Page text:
So, I’m always perfectly happy to order edamame whenever I go to sushi (my preferred way of keeping up with my friend Kathryn). The salty, rough exterior and the green beads that pop out, almost crunchy yet tender make for a satisfying appetizer while catching up and wait for the main attraction. But that’s the only way I’ve ever eaten this legume (which is actually an unripe soybean)–and until recently I’d have been hard pressed to come up with any other way to eat it.
A couple of years ago I did try a slightly, ahem, unusual preparation of edamame. I can’t say I recommend it, even if I did have it one of those chic London spots in the City. It was a little matter of tiny white worm-like things–as slender and narrow as a filament–emerged from a bowl of bean pods that my husband and I ordered. Of course, being me, I had already downed a good portion of my serving before I saw these. And yes, in retrospect, I am not clear as to how whatever it was would survive the briskly boiling water edamame are blanched in. But I’m still convinced I saw something moving, and am all to aware that I only narrowly avoided becoming a pod person myself. Of course, I didn’t really look all that closely after the initial shriek–I may have thrown a napkin over the bowl while trying to catch the eye of one of the busy members of the waitstaff before whatever it was inched any closer. Fortunately, this is one of those things that gets cleared away quickly, no further explanation required.
Oh, wait, this is a recipe blog. Are you hungry yet? Um…moving on..
It took me a little while, but I got over it. After little H was born and I was looking for some protein-rich meal to keep me going through the sleep-deprivation haze, I found edamame pods heated quickly in (gasp!) the microwave to be a great snack. And it was a nice change from all the hummus I was eating at the time, and certainly healthier than knobs of cheese I also justified to myself as a high protein, high calcium (but maybe not great for losing baby fat) snack.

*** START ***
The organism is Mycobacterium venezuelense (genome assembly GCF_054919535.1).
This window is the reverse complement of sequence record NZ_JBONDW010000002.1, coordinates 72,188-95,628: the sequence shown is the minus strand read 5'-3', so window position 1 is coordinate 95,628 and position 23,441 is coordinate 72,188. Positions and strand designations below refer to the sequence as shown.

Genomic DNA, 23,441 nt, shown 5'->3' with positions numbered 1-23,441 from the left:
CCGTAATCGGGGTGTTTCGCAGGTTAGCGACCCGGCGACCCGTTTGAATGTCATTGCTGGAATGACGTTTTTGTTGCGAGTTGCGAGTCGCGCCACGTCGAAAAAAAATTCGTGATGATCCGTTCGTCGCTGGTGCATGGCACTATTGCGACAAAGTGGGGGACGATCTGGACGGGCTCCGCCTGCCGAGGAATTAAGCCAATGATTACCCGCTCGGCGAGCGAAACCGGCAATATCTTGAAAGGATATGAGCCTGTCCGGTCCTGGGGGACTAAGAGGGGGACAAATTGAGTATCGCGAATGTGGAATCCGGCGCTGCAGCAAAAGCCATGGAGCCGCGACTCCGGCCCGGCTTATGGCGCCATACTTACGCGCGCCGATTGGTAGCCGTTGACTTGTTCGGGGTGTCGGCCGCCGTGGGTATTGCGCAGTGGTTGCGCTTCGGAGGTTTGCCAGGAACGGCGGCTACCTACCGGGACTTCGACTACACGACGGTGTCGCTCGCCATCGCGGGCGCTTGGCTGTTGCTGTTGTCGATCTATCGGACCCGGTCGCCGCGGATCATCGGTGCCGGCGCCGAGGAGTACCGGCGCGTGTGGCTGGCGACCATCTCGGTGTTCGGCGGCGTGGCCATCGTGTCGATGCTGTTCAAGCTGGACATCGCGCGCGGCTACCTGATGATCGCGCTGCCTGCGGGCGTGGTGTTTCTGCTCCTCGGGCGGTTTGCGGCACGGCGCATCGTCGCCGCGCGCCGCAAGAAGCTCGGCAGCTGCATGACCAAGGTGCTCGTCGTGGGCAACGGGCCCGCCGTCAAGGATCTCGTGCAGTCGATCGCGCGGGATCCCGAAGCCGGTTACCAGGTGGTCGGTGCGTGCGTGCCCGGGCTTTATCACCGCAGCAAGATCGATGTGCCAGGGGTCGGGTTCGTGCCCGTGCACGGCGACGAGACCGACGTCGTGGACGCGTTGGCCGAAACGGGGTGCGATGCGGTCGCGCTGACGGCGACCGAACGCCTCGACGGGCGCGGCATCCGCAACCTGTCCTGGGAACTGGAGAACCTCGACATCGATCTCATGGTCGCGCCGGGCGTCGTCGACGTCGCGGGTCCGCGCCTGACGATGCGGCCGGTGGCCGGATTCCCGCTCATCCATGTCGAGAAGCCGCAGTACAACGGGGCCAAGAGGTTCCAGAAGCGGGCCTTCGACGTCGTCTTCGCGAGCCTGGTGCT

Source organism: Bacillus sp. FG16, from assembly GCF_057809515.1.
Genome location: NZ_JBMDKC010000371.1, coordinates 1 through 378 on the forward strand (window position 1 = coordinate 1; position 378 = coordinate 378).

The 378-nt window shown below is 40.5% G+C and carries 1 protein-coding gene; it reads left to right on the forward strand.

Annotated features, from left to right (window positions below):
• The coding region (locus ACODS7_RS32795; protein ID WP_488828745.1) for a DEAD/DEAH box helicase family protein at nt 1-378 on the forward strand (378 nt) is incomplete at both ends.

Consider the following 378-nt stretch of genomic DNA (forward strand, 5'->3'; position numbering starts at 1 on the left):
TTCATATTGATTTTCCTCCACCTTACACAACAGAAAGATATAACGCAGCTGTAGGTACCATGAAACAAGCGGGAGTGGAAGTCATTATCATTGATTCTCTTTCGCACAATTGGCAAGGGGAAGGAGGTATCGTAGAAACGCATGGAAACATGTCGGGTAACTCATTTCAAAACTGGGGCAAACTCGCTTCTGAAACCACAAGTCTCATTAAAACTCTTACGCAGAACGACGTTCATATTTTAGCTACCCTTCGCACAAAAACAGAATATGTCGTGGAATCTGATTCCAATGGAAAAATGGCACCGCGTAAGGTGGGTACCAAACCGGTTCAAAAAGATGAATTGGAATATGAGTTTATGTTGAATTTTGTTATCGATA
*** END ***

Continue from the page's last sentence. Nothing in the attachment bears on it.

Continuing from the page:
Then one day I grabbed frozen pre-shelled edamame–E & H love peas and I thought I could pass this off to them as an even more exciting “giant” version of their favorite veg, but my clever kitchen cons did not impress. So it was up to me to eat them, and rather than microwave them with a bunch of salt, I figured I’d better figure out something more interesting to do.
This recipe for edamame, sautéed with thyme and perked up with lemon, takes a bit more effort than dumping a bag of pods into a bowl and nuking them with a bit of water, but only just. And it’s fast–from freezer to plate in 10 minutes. Yes, the freezer–a saving grace for people like me who often forget to defrost things in advance. You probably get better results if you do defrost, so if you are better than planning ahead than I am, please do. But don’t panic if you forget–there’s bound to be something that slips your mind each day; let it be this.
A fast, easy, and healthy side dish that is a perfect last minute champion–that’s virtue enough, but what’s more, it’s always fun to try a familiar food in a new way. And I promise: no, er, hidden protein.
Edamame Sauteed with Lemon and Thyme
- 2T olive oil
- 2 cloves garlic, minced
- 6 sprigs of fresh thyme (substitute dried).
- 1 package of frozen edamame
- zest and juice of one lemon
- salt and pepper to taste
Heat the olive oil over medium low and add the minced garlic and thyme. After 30 seconds, add the edamame and raise the heat to medium. Stir frequently, until the beans are heated through and even start to brown a bit (about 5 minutes). Invert into a serving bowl, stir in the lemon juice and zest, adjust for salt and pepper, and serve.